Forgive me for sounding like a cheesy motivational statement on Tumblr, but Winston Churchill’s quote “Success is walking from failure to failure with no loss of enthusiasm” gives legitimacy to the entrepreneurial struggles and makes me believe the phrase “If it were easy, everyone would do it…” I get it now.
It was about nine months into our new business endeavor before Elisa and I started serious fundraising. The strategy was getting clearer, while the savings were starting to run dry. It was time to start pitching our new brand.
Fundraising is like a necessary drug
Like a drug, your highs put you on the summit of Mt. Everest and your lows plunge you into the Mariana Trench. Regardless of how confident you are in yourself, your knowledge of the industry and your capabilities to operate your business, there is nothing like fundraising. Trying to convince someone that your idea is better than the 10,000 others they’ve heard this month, and begging them to part with their strategically acquired cash is not a natural human state—it’s humbling to the point of humiliation. Here’s another analogy: think of the pity you feel for the poor entrepreneur after watching Mr. Wonderful rip him to shreds and mop him out of the double mahogany doors on a river of tears…. it’s like that.
Don’t get me wrong; the level of drama is hardly TV worthy. As a matter of fact, throughout the capital raising process every potential investor was genuinely interested and supportive of young entrepreneurs. I almost wish it was more cutthroat, because a prompt “No thanks, your idea sucks” would have evoked a strategy shift and a quick recovery. The part that they don’t tell you about on TV is the waiting… the silence. Let me set the scene: an encouraging email comes through on a Tuesday saying, “I might be interested” but is followed on Friday by a caveat, “I don’t know the space” or “I have a few investments in the works already, so I need to see how those pan out” and, “I’ll reach out next week.” Next week comes, then the week after, then the week after that… pure torture.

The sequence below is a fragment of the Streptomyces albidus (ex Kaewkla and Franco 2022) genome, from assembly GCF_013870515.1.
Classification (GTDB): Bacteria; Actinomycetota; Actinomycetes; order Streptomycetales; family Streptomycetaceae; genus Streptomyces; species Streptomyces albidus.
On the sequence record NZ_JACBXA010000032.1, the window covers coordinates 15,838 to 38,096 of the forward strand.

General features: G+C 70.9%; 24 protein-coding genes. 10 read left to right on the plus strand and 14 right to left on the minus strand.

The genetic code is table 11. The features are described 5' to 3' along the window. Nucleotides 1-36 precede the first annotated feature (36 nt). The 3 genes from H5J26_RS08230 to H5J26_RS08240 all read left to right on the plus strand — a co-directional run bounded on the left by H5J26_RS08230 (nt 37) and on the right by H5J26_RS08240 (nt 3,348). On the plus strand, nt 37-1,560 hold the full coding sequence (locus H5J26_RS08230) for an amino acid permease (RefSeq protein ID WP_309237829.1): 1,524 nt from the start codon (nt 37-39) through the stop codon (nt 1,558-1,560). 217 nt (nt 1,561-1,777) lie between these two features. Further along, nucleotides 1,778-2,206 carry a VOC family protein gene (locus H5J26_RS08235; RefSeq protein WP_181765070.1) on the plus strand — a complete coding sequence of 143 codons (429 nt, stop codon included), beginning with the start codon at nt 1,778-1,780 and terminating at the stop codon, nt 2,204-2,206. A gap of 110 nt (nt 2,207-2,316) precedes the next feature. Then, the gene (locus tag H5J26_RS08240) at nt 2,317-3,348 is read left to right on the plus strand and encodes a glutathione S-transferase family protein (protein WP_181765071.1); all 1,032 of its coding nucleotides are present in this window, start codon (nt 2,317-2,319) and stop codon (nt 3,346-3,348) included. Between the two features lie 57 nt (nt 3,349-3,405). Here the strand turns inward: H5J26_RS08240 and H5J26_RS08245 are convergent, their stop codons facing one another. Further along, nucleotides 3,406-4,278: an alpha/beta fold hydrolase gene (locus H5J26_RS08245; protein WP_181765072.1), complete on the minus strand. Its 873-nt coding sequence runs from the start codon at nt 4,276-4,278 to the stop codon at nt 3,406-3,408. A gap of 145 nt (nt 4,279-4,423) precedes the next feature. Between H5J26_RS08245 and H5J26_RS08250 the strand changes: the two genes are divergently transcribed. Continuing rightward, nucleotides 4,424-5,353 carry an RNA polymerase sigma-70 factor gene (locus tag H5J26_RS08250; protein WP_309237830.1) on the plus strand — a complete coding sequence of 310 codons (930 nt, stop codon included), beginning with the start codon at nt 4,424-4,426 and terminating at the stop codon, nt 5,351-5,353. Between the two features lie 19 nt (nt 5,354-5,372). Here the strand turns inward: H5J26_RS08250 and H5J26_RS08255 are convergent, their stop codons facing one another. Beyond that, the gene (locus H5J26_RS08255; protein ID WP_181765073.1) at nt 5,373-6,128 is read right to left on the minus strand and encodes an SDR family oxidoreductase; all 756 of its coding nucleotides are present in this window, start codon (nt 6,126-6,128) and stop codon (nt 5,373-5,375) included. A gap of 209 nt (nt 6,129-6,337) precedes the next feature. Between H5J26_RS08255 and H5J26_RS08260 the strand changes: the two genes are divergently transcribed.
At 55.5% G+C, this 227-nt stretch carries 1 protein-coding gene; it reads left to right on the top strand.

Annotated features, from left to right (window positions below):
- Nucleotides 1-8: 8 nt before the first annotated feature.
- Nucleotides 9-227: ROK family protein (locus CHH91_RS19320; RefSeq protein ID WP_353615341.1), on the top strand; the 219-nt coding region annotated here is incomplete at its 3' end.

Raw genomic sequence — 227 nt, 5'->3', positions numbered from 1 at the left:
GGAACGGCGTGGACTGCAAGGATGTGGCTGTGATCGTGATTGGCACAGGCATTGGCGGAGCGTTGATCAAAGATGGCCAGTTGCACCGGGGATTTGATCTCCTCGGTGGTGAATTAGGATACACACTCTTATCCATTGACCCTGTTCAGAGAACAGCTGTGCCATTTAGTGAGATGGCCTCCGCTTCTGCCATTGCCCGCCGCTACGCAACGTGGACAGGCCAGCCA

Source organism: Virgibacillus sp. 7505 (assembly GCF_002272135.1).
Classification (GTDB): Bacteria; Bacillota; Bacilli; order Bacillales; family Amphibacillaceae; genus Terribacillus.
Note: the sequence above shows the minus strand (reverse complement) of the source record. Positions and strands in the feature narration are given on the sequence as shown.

Values are valuable, and no amount of cash changes that
We got our first serious offer 90 days after our first investor meeting and it was sweet validation. This was followed by a few days of vetting (aka being at the beck and call of your potential suitor, even at 10pm at night and 5am on a Sunday). It was exhilarating and terrifying. Everything that we said and presented was under a microscope and all we wanted to do was give the right answers. After we decided to turn that first offer down, it became apparent that the right answer was just that— truth and transparency. We began to ask ourselves, what do we really want and need in a long-term investor? Do our business goals align with theirs? It became clear that our decision was not just about money, but realizing that every fundraising choice we make will have long-term consequences for our company’s future. Sixty days later, we turned down another offer for twice the amount. We had $14.03 in our bank account.
Chin up; we have finally found the right investors and are launching our company this summer. Every dollar in the bank feels like a million bucks. We are now true believers that the highs and the lows of fundraising are a necessary part of the journey and are why entrepreneurs tout and genuinely own the thousands of self-important quotes like Mr. Churchill stated.
An entrepreneur’s uncommon sense advice for fundraising:
The journey is the destination
Every day and every dollar spent working towards your goal shapes your strategy and makes your successes that much more valuable. You learn with each step.
Ask for help
Entrepreneurs are inherently independent, but also love to give advice. It’s ok to ask for help when you need it.
Intuition is powerful. If something doesn’t feel right, it probably isn’t. Listen, analyze and share with those you trust.
Give yourself a hug
You will stumble and question yourself. Acknowledge your feelings and praise yourself for being brave. Then move on.
Love, The Rebel
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